Monica chose a most unusual three-fold approach: a perfume called ‘Sangre’, and two 100% botanical, perfumed lip stains to accompany it, a red lip stain called ‘Scarlet Kiss’, perfumed with incense, and a purple stain called ‘Purple Shadow’, perfumed with myrrh and spices. When used together, they form a whole enveloping experience – a lip stain that also perfumes the breath, a perfume that accentuates and compliments the lip stains, even a lip stain that stings as surely as any vampire’s kiss would.
The first day, I applied the red stain, ‘Scarlet Kiss’. I’m a longtime fan of lip stains, and although it wore on me more as a lipstick on my lips, ‘Scarlet Kiss’ managed to last well into the morning and worked beautifully for my fair coloring, and I don’t normally wear red lipsticks at all. The shea butter kept my lips moisturized and smooth and semi-glossy, but the biggest surprise was the incense used to perfume it – it was a way to inhale/experience incense in a tactile, sensory manner I’ve never tried before. I can imagine this on the courtesan Clarimonde’s lips when she appeared in all her glory to the hapless young priest Romuald…the otherworldly beautiful sensual epiphany that shook his faith and his very being to its core.
I will wear this until it’s gone, and then I will mourn its departure. Or else I shall mourn that no other shade of red lipstain/lipstick is quite so flattering or so enticingly perfumed with incense, one of my most favorite notes.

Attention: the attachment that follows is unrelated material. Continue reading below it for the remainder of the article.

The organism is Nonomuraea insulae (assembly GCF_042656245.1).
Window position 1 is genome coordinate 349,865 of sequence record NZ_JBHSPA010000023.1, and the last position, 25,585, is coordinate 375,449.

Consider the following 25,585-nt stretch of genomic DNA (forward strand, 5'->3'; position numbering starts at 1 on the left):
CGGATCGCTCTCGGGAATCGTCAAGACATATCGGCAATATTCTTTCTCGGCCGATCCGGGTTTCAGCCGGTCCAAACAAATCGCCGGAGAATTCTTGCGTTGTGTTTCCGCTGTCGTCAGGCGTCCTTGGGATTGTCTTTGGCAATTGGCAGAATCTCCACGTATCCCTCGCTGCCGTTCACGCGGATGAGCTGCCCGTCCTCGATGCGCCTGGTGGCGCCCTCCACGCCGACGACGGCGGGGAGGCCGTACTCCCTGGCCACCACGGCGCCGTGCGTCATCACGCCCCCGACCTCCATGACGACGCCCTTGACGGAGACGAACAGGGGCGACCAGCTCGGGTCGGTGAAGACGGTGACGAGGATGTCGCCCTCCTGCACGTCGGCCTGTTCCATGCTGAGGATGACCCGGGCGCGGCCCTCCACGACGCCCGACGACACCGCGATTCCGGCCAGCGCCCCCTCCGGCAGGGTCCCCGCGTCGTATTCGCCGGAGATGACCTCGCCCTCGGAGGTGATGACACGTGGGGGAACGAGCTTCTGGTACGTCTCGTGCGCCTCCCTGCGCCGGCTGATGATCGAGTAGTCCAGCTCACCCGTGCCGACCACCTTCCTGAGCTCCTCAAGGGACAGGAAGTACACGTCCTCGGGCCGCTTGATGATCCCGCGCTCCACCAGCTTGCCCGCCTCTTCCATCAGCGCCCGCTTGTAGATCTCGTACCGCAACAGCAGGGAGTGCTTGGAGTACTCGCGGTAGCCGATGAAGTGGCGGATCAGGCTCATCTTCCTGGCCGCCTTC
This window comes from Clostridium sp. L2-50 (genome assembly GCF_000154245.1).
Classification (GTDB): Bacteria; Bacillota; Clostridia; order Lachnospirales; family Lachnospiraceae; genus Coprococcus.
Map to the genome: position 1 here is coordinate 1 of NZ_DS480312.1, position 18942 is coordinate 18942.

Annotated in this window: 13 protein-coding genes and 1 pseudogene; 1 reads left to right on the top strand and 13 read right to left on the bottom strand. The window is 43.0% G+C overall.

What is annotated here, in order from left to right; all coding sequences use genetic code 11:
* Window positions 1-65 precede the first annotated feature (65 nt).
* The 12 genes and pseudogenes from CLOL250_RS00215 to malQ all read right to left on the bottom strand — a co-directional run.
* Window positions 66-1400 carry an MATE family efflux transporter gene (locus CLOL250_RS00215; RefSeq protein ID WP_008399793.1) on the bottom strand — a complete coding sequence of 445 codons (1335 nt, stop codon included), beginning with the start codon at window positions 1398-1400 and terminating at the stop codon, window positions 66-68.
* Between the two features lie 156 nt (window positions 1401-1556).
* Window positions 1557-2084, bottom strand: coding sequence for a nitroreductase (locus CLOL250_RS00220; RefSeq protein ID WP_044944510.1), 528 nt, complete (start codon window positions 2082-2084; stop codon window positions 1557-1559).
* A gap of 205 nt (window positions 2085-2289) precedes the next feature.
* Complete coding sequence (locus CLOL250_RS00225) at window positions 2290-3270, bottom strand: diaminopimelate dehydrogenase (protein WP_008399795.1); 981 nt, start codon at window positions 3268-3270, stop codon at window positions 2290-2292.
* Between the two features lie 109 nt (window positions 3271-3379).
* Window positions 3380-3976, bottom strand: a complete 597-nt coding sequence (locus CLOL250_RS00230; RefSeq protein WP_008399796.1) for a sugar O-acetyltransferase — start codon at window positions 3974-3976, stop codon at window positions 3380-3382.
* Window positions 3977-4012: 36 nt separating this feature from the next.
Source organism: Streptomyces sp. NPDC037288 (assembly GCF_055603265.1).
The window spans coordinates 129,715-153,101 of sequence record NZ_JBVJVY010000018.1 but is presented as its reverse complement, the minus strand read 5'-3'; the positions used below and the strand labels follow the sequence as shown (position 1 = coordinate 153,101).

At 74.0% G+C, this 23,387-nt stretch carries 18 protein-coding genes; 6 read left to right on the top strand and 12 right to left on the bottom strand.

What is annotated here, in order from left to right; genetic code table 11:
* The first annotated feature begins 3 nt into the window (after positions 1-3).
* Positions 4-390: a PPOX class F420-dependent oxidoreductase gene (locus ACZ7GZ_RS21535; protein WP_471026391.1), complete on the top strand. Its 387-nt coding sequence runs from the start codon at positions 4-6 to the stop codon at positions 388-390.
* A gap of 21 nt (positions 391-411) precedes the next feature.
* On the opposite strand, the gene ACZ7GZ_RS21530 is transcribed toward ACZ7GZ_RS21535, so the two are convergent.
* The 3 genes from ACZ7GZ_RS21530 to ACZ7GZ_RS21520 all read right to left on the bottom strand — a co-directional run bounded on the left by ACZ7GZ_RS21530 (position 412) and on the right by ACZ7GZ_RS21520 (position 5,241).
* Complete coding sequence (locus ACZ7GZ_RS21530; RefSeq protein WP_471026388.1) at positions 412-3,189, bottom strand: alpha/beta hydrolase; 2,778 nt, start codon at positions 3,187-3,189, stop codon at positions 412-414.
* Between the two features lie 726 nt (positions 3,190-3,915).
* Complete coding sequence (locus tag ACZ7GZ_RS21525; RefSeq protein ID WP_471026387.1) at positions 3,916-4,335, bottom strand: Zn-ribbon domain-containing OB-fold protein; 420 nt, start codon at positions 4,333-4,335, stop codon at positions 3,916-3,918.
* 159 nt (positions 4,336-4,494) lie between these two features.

The second day, I wore the purple stain, ‘Purple Shadow’. Here, dear reader, is the Kiss of the Vampire…or as I see it, the point in the story where Romuald is called upon to perform last rites for the dead Clarimonde, and as she lies still in all her deathly pallor and allure, he kisses her – calling her back to life. ‘Purple Shadow’ is perfumed with myrrh – used as a breath freshener since antiquity, too – and is tinted a delicious shade of purple. Alas, this color was not a requited love, but the effect of myrrh on the breath and that sharp tingle/sting of peppermint that made my lips swell slightly was worth it! If I can ever imagine a vampire’s kiss – no hard stretch to my decadent imagination – I can imagine it would burn and tingle precisely as Purple Shadow did. Ah, that fragrant myrrh that somehow seems both sacred and sorrowful to me, a perfumed tear you are compelled to shed simply for being so evocative.
Which brings me to ‘Sangre’ (Blood), the perfume. ‘Sangre’, writes Monica in her accompanying letter, is “a dark fruity floral designed to satiate and sedate the visions of the night’. Don’t let that description deter you. This is unlike any fruity floral I have ever come across.